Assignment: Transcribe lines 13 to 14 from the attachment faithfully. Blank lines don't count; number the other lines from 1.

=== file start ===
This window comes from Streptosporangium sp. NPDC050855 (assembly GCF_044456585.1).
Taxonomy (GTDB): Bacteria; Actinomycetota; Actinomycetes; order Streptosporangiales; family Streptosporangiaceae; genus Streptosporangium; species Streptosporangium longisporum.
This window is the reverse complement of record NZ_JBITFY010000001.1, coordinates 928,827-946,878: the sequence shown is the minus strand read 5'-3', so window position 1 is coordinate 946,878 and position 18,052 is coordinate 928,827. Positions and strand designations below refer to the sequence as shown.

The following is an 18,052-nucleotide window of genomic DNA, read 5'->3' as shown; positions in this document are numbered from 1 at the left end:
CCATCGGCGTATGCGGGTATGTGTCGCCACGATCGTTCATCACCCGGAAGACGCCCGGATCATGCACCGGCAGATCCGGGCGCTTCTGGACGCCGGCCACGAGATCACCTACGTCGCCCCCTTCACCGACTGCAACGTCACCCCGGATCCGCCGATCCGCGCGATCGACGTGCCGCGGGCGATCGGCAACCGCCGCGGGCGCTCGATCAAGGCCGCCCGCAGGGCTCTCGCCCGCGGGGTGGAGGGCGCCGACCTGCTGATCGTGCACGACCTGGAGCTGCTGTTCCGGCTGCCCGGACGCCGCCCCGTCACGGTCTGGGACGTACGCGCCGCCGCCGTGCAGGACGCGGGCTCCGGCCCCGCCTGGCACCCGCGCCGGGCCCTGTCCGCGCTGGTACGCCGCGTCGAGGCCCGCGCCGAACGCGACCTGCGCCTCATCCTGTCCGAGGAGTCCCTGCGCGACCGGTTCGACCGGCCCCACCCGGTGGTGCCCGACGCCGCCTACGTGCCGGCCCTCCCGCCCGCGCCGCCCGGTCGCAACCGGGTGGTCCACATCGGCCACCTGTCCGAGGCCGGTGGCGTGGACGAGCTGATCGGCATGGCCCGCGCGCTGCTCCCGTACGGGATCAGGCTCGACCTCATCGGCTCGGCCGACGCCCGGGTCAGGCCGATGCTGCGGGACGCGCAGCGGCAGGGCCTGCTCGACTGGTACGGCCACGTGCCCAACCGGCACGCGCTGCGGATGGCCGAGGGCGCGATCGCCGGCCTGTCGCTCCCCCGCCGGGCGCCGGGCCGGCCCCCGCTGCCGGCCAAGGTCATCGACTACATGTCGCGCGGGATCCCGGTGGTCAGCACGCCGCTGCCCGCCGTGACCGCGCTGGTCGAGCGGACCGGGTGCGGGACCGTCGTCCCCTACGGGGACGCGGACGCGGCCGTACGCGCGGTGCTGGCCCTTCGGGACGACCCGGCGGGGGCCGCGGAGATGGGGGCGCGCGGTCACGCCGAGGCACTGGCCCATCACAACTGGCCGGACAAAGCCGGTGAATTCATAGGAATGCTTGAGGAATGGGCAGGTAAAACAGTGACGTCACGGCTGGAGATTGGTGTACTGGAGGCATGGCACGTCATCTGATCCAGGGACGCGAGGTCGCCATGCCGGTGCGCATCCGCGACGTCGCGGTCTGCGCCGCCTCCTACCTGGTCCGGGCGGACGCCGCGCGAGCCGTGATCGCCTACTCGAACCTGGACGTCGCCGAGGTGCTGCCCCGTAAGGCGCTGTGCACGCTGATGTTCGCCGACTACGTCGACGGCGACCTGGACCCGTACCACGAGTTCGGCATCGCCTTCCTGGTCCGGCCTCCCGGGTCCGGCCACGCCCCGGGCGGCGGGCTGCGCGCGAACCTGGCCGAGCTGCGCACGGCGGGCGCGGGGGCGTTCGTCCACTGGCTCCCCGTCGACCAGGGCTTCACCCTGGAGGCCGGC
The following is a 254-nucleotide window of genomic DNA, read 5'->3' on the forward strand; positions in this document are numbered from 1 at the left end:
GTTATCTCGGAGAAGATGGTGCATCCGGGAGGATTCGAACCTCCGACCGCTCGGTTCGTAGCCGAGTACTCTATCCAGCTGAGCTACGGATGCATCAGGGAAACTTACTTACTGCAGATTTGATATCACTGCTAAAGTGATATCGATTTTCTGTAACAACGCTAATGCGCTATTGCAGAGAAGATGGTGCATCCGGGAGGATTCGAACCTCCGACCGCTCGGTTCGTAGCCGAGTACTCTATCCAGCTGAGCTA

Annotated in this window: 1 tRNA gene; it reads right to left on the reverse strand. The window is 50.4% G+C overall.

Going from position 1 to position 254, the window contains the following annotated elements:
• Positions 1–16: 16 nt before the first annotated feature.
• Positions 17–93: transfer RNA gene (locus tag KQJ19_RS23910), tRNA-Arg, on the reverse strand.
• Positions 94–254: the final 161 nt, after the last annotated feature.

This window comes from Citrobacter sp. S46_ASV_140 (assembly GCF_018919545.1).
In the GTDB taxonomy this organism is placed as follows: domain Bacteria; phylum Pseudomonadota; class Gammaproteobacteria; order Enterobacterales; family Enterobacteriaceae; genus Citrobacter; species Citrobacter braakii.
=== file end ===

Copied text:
This window comes from Citrobacter sp. S46_ASV_140 (assembly GCF_018919545.1).
In the GTDB taxonomy this organism is placed as follows: domain Bacteria; phylum Pseudomonadota; class Gammaproteobacteria; order Enterobacterales; family Enterobacteriaceae; genus Citrobacter; species Citrobacter braakii.